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When the telephone was invented, people separated by vast distances were finally able to have a conversation with each other. All it required was for them to be on telephones at two ends of a length of copper wire and everything they said could travel from the speaker at one end to the receiver at the other. As more people got telephones, towns began to set up telephone exchanges, to which all phones in a locality could be connected so that operators could physically connect callers with those they wanted to speak to.

This was the era of circuit-switched telephony, so called because someone had to physically switch circuits at the exchange for calls to be connected. But circuit-switched telephony couldn’t scale up beyond a point. A circuit, once connected, can’t be used for anything else, which is why there was a limit to the number of simultaneous connections any exchange could support. If distant communication was going to spread far and wide, we needed a whole new paradigm.

Today’s telephone systems use packet-switched networks, the same technology that powers email communication. This technology breaks messages down into smaller packets, each with its own header that contains essential information about the message—where it is from, where it’s going and where it lies in the sequence of all the other packets that comprise the message. All these packets are dumped into the internet and allowed to bounce about from node to node in the general direction of their intended recipient. Every packet is free to take its own route, but no matter what path they all take, they will inevitably land up, more often than not, at their destination where the recipient’s computer reassembles them into a coherent message for the intended recipient.

Because technology breaks our messages down into little packets of data, today’s communication systems are able to use the full capacity of our data infrastructure. This makes it possible for text, voice and video messages to simultaneously flow through the same data pipes and still reach their intended recipients with reliable certainty.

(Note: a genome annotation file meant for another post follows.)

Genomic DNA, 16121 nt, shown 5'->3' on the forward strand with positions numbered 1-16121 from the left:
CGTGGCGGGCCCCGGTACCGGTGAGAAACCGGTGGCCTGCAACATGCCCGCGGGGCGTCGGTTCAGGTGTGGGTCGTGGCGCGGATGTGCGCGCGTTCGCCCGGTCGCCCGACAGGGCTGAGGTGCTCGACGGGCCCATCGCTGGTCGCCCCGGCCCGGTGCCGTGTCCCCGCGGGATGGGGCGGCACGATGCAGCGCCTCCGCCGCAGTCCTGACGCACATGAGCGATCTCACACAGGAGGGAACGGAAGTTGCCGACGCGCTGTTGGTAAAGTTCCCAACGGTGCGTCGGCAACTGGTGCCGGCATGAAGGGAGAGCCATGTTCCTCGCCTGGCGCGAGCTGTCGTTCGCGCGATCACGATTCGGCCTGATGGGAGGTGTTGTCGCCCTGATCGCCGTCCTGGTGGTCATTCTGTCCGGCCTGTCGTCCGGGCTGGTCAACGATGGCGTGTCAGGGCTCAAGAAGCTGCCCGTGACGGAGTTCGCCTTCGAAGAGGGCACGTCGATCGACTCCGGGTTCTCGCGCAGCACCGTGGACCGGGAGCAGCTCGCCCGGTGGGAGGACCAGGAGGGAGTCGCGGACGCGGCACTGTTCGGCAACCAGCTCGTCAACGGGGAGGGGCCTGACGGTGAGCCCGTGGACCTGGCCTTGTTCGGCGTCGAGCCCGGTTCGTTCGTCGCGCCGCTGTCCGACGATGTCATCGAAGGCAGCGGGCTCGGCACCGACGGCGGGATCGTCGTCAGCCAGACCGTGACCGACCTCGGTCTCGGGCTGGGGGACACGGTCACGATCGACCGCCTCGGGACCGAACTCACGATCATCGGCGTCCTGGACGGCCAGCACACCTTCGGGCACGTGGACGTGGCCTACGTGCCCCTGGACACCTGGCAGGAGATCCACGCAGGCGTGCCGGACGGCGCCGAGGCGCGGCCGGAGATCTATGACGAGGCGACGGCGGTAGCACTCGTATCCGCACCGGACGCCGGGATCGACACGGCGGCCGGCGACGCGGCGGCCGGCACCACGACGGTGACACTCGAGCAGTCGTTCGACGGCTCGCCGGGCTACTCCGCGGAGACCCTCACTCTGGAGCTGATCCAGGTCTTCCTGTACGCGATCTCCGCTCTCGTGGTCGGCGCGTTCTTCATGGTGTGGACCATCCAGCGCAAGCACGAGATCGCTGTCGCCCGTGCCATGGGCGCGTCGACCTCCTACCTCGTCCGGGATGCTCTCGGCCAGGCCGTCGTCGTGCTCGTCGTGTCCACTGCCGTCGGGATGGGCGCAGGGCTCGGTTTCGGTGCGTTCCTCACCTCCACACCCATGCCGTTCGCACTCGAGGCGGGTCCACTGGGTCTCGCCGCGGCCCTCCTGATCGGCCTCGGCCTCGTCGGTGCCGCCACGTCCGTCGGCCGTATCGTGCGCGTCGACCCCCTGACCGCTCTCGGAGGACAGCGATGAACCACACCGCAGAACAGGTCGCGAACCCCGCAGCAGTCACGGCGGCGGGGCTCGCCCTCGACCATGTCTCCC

In order to extract greater efficiency out of existing systems, we sometimes need to break the atomic units of those systems down into even smaller pieces, so that we can re-imagine how they might be put back together. This is the idea inherent in the concept of ‘unbundling’ that has so often featured in these pages and that India has successfully applied to the many digital public goods that it has rolled out.

When we think about retail transactions, we rarely break them down into their constituent parts. Every transaction is made up of at least two different stages: discovery (which is when we identify what we want to buy) and purchase (when we pay for everything we have chosen). E-commerce adds two more stages to this: ordering and delivery. However, since e-commerce platforms are focused on taking shoppers quickly and seamlessly through the process of discovery, ordering, purchase and delivery, we rarely ever think about e-commerce in this disaggregated way.

The government has always regulated the e-commerce sector strictly, at least partly in the fear that if we do not curtail investments in the sector, global retail giants could swoop in and destroy the livelihoods of millions of small traders in the country. Yet, despite these restrictions, foreign investments have flowed—to the point where India’s e-commerce market is currently the eighth largest in the world, with revenues upwards of $50 billion in 2020 and growing faster than any other market. Today over 300 million Indians actively consume e-commerce products. During the pandemic, digital alternatives have been a lifeline for businesses and consumers alike.

Today, India’s retail infrastructure is highly sophisticated. We have world-class payment and delivery systems that might have been built to cater to demand generated by India’s e-commerce titans, but which are currently being widely used outside of those contexts. Thanks to UPI, anyone can transfer money to anyone else using a mobile phone. Services like Dunzo and Swiggy Genie can deliver almost anything within a city, while courier services abound to seamlessly transfer products throughout the country. E-commerce in India is no longer just about the big platforms that dominate public perceptions of the sector, but also the various unbundled components that we have begun to utilize to extract greater efficiencies from our commercial infrastructure.

It is time to rethink our approach to e-commerce regulation and thus take better advantage of our current reality. Rather than protecting our small traders, we need to empower them to leverage the unbundled components of our e-commerce infrastructure to their advantage. Rather than restricting foreign investments, we need to make sure that the services that these investments yield are available to shopkeepers and small businessmen alike—through open, interoperable protocols that can be strung together into simple technology solutions that will enable hyperlocal commerce at scale.

If we can do this, there would be no need for restrictions on foreign direct investment (FDI) in the sector or to maintain an artificial distinction between the ‘marketplace’ and ‘inventory’ models of e-commerce. After all, the only reason why those categories were devised was in order to regularize the complex structures that had to be created to find a way around our FDI restrictions.

Rahul Matthan is a partner at Trilegal and also has a podcast by the name Ex Machina. His Twitter handle is @matthan

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